I'm opposed to the practice of abortion personally, but I would support a federal law protecting access to this procedure in the most dire cases for the woman, such as when her life or health are in danger.
  • Would you appoint federal judges who support the decision Engel v. Vitale outlawing mandatory school prayer?
    I was disappointed with this decision. I would certainly appoint judges who see the wisdom in teaching our kids a few lessons about morality.
  • Did the Supreme Court overstep its bounds in Loving v. Virginia by declaring state miscegenation statutes unconstitutional?
    I'm not going to comment on a decision like this one. I certainly don't support miscegenation laws by any means, but I also think the Court has to be careful about overstepping the rights of the states.
  • Do you think the Department of Housing and Urban Development, newly created by Lyndon Johnson, serves a useful purpose in American life?
    I will do my best to ensure that this program is managed soundly and does not become some kind of welfare program without accountability.
  • What is causing the massive increase of crime in America? How will you reverse the trend?
    We have a system in place that gives precedence to the rights of criminals over law-abiding citizens. I will take a firm stand on this issue as President.
  • What do you think of the late Dr. Martin Luther King?
    Dr. King is an American hero. I'm proud of his efforts to desegregate the southern schools and businesses, and I was deeply affected by his tragic demise this year.
  • What is your position on expanding the Clean Air Act of 1963? Do you believe that stricter enforcement against pollutants is necessary, or does the current law suffice?
    We need to find a balance between protecting the environment and protecting our economy. I support this Act but we also need to enforce it in a practical manner.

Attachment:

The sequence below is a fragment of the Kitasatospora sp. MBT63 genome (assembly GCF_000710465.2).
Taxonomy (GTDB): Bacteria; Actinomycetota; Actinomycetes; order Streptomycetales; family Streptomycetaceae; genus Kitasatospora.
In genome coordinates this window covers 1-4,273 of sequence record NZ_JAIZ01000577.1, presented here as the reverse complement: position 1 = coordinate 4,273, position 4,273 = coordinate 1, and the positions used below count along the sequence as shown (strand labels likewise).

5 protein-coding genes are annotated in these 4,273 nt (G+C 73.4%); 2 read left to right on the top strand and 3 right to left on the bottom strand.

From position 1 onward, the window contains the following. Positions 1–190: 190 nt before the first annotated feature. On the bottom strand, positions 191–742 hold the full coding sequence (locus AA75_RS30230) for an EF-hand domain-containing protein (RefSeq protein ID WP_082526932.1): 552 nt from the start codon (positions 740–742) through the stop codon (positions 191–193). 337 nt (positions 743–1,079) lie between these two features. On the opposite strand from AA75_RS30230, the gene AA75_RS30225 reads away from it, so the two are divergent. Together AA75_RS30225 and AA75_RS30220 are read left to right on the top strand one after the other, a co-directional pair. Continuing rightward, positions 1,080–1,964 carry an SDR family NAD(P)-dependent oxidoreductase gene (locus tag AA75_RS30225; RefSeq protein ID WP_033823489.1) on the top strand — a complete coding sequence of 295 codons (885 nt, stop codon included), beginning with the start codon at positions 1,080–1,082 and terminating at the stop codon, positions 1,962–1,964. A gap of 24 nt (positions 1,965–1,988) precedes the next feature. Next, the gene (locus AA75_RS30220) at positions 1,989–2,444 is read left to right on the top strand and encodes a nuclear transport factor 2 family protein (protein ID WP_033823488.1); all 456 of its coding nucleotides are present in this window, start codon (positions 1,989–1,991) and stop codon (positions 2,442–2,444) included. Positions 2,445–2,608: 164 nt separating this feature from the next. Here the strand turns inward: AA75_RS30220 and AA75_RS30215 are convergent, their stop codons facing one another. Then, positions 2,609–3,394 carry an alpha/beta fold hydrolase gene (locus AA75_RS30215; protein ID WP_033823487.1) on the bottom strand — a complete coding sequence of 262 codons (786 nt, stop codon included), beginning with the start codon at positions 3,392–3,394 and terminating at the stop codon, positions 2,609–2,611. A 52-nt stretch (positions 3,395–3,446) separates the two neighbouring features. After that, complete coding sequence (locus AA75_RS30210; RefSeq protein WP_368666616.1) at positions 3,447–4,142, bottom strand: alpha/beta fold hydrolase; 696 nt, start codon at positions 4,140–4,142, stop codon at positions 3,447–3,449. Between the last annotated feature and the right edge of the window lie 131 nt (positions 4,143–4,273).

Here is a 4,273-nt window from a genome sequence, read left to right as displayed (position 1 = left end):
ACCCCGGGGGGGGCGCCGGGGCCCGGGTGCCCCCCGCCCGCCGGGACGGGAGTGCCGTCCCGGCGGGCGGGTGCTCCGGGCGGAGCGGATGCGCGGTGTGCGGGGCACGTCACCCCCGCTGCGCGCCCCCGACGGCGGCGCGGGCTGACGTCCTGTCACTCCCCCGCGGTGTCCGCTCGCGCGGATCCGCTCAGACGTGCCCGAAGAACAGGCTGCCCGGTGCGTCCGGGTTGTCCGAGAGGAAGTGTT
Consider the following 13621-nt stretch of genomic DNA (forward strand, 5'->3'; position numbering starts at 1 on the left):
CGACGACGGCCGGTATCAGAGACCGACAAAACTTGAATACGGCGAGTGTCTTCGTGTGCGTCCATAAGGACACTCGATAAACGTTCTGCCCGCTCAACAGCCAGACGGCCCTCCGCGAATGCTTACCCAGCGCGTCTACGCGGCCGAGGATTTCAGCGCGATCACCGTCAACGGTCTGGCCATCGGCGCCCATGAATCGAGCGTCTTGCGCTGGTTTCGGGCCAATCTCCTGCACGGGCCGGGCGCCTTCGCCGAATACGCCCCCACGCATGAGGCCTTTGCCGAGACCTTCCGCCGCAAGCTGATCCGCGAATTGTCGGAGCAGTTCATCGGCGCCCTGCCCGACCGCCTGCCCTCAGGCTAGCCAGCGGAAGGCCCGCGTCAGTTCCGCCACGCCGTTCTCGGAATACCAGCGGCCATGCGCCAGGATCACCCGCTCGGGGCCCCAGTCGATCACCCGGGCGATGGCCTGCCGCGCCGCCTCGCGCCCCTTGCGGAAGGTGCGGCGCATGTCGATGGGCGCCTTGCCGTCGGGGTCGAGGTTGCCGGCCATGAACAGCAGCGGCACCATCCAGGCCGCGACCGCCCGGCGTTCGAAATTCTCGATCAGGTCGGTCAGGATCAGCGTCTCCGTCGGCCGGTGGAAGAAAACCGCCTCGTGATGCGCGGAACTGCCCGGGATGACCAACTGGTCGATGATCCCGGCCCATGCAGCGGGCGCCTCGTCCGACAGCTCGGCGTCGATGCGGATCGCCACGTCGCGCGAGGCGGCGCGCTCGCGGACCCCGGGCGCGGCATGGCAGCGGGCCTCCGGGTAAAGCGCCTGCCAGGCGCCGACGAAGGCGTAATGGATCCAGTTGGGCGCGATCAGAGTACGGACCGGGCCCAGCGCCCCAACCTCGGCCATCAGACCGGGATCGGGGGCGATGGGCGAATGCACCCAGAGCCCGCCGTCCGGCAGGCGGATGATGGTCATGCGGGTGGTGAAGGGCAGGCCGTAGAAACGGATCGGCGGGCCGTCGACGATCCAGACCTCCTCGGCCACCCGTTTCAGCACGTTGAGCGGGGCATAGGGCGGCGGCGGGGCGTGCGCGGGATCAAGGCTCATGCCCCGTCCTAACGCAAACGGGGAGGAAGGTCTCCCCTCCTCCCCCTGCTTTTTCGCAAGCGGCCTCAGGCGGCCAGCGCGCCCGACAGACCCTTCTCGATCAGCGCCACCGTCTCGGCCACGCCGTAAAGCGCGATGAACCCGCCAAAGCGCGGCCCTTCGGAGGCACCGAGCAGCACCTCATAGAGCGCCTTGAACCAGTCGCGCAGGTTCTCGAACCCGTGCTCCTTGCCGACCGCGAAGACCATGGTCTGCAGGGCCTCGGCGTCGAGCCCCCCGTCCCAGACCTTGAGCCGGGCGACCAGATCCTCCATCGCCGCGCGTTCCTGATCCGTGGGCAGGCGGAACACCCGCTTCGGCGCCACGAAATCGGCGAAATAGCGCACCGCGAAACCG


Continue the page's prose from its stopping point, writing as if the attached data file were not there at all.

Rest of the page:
• Do we need more spending in the War on Poverty, especially in light of the riots since 1965?
    I support the War on Poverty as it stands. We have passed a lot of new initiatives and we should wait to see what effect they have. To me, cracking down on the law and order issues is more important.
  • What will be the overall theme of your campaign as you criss-cross the United States?
    My primary focus is to return law and order to this country. The riots, the murders, the drug use, and the protests we've seen since 1965 are unacceptable.
  • What will be the thrust of your speech as you accept the Republican nomination in Miami?
    The Vietnam War and the disorder in this country shows that our leadership has failed. I will work for American enterprise, end the war with honor, and end the violence in the streets.
  • How far are you willing to go to compete in the American South against the campaign of George Wallace?
    We'll win some states and lose some states in the South. I will campaign elsewhere in the country and ignore racial issues as much as possible.
  • Sources have indicated that Johnson is close to reaching a breakthrough in negotiations with the North Vietnamese, which could almost assure a Democratic win on Tuesday. An operative with connections to the South Vietnam government is willing to sabotage these negotiations with promises that you will offer a better deal when elected. Will you take a chance on this plan?
    This will guarantee victory for us if successful. Let's roll the dice.
  • Your Democratic counterpart has repeatedly challenged you to a debate. After your debacle against Kennedy in 1960, will you debate your opponent this time?
    We can't have the American people saying that I'm afraid to debate Hubert Humphrey. Let's do it.
  • What is more important to you -- competing with Nixon in the border states (to help Humphrey) or winning over Humphrey voters in the northern cities (to help Nixon)?
    Humphrey and the Democrats need to know in the future that they cannot ignore the due concerns of the South and win elections. I will focus on winning potential Humphrey supporters.